Reverse Network Effects: Can a network become too big?

From the eBay case study that we examined last week, the advantages of network effects are clear. The more people who join the latest social media site, the more new people want to join to be with their friends…so on and so on. Clearly, network effects are very powerful. All we have to do is look at how quickly Facebook overtook Myspace. A Bloomberg Businessweek article says that Myspace, from December 2008 (the peak of Myspace) to May 2010, “lost, on average, more than a million U.S. users a month.”

However, Metcalfe’s Law (the value of the network is equal to the square of the number of users) may not be exponentially sloping upwards towards infinity forever.


There may be such a thing as reverse network effects. Some networks may actually start to lose value as they grow because they get too big.  In an article by Sangeet Paul Choudary, he examines the possible reasons for this decrease in value.

( Two of the major sources that he associates with negative network effects are connection and content.

The connection source is when “new users joining the network lower the value for existing users” (the exact opposite intention of the network).  The examples he cites for this occurrence include dating service websites, as women become increasingly harassed and stalked as these sites increase in size, as well as ChatRoulette, which quickly went from an innocent random video chatting site to becoming know for its obscenity.  Fake profiles on different have also contributed to this problem.  Sometimes networks connect us with the people whom we may rather not be connected.

The content source arises when the methods of editing content on social networks break down as the size of the network increases, as each new user represents a new content poster. The double-edged sword of technology is in play here, as one of social media’s strength, the ease with which content can be posted, turns against itself when it comes to keeping content from a large group of users under control.  Typical methods for editing content, like rating YouTube videos or flagging Facebook posts, do not always scale with the size of the network.  As more people become apart of the network, these methods have to be able to handle more and more unsuitable content.  Another content problem arises results when it becomes increasingly difficult for users to personalize the content they receive.  As we friend more and more “friends” on Facebook (more casual acquaintances), or as networks allow more marketing/app related posts, we become bombarded with irrelevant and undesired information.  Facebook feeds or twitter pages become oversaturated with information and make it more difficult to keep in touch with the people that we actually want to keep to interact with.  This conflicts with the very purpose of social media in the first place.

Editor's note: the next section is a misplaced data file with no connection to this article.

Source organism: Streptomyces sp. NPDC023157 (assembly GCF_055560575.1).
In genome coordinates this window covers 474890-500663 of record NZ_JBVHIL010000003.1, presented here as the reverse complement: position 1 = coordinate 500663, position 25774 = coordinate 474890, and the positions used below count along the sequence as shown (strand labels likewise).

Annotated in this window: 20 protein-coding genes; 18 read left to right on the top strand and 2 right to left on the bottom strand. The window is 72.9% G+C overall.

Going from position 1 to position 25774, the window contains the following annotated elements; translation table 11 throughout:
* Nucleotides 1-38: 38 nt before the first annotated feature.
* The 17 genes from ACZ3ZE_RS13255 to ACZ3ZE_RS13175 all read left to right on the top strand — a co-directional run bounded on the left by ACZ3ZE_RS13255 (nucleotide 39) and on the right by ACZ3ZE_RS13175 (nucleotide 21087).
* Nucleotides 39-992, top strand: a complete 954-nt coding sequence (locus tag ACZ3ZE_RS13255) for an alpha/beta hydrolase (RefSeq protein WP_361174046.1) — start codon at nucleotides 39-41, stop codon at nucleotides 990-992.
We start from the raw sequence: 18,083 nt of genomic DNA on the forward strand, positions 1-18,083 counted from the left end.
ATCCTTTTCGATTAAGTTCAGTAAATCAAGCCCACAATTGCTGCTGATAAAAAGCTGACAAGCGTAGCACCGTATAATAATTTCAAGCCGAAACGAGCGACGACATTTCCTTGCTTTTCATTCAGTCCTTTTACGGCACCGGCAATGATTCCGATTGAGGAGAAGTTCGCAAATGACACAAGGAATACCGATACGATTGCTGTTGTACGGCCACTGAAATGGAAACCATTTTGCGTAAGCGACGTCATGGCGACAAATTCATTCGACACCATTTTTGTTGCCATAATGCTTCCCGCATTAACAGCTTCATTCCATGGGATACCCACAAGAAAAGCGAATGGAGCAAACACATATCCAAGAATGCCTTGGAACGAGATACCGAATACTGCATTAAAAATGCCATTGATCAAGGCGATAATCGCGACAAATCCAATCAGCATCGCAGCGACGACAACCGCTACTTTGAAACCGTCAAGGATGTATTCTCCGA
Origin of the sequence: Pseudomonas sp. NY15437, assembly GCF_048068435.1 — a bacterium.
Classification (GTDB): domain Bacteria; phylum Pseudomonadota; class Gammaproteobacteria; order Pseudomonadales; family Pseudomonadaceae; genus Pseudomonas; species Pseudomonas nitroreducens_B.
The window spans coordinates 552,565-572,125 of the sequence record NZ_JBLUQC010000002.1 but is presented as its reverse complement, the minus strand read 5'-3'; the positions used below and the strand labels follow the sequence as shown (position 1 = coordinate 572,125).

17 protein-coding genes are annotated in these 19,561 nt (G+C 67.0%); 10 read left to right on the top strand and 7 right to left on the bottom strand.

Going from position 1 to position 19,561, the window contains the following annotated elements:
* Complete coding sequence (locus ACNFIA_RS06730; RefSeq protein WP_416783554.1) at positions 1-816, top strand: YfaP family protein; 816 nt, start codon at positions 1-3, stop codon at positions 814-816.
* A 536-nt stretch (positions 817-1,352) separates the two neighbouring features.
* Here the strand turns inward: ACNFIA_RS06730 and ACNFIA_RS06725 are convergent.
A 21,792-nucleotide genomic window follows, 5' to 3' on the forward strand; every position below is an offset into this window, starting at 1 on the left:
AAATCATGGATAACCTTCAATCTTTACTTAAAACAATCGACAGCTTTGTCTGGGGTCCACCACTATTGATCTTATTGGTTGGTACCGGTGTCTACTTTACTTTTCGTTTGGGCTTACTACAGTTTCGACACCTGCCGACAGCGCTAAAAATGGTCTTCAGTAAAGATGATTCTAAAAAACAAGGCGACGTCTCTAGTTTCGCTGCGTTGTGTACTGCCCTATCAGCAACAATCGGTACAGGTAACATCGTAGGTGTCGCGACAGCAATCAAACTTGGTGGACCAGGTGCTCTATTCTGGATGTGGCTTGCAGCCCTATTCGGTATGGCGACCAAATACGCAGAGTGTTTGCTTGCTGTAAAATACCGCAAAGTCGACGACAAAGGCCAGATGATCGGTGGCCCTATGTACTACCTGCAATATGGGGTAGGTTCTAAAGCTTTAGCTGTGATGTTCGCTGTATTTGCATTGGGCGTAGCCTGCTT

We saw a potential example of a large network not being able to edit unsuitable content just over the last few days: (start at 3:15)

Additionally, how many of you were victims of misinformation when social media networks exploded with information during the last week in regards to the Boston Marathon suspects?  This family was:

Clearly, network effects can work in reverse.  As networks gain more and more users, and consequently handle more and more content, the value that they once provided can be jeopardized.  Large networks must be scalable in order for their value to continue to increase.  If not, they will only become bogged down, overwhelming, and obsolete, opening the door for a new network to experience the gains of network effects.


4 thoughts on “Reverse Network Effects: Can a network become too big?

  1. Pingback: One of the Many Heroes in the Boston Marathon Bombing – Technology | MI021 Class Blog

  2. This was a great extension of what we discussed in class on network effects. I like how you talked about the difficulties companies face by having more users who cause a greater need for supervision over what is suitable to be posted on social media sites. Your point about Facebook also relates to Prof. Kane’s comment in class about his students disliking the Newsfeed addition. This changed the Facebook interface and created a stream of activities of other users, but some of these “friends” are acquaintances, or have never even been met before, depending how lenient you are with accepting friend requests. I think reverse network effects can be just as crucial for a company to address, and perhaps even more important that typical network effects. Consumers can be turned away from certain products and services if they believe they are not trustworthy, as in the case with the rumors being spread via Twitter about a suspicious package in St. Ignacius on Marathon Monday. While companies cannot filter all information and certainly can’t judge whether news is true or not, it is definitely something to consider in situations where they can make an impact.

  3. I completely agree with your assessment of network effects. So many of the latest and greatest social media sites, such as myspace, chat roulette, and soon snapchat, have divulged into venues for people to be anonymously perverted. Even on the most popular social media site, Facebook, I find myself going on less and less because it’s an information overload of information I don’t want. In the end network effects are very powerful but we shouldn’t underestimate the power of reverse network effects.

  4. This is a great blog post! It’s really relevant considering the recent problems with social media after the bombings-i.e. crowdsourcing the bombing. I also think this is a pretty unique perspective on social media considering that usually people stand by the idea of network effects. I will be interested to see if this will ever happen to Facebook.

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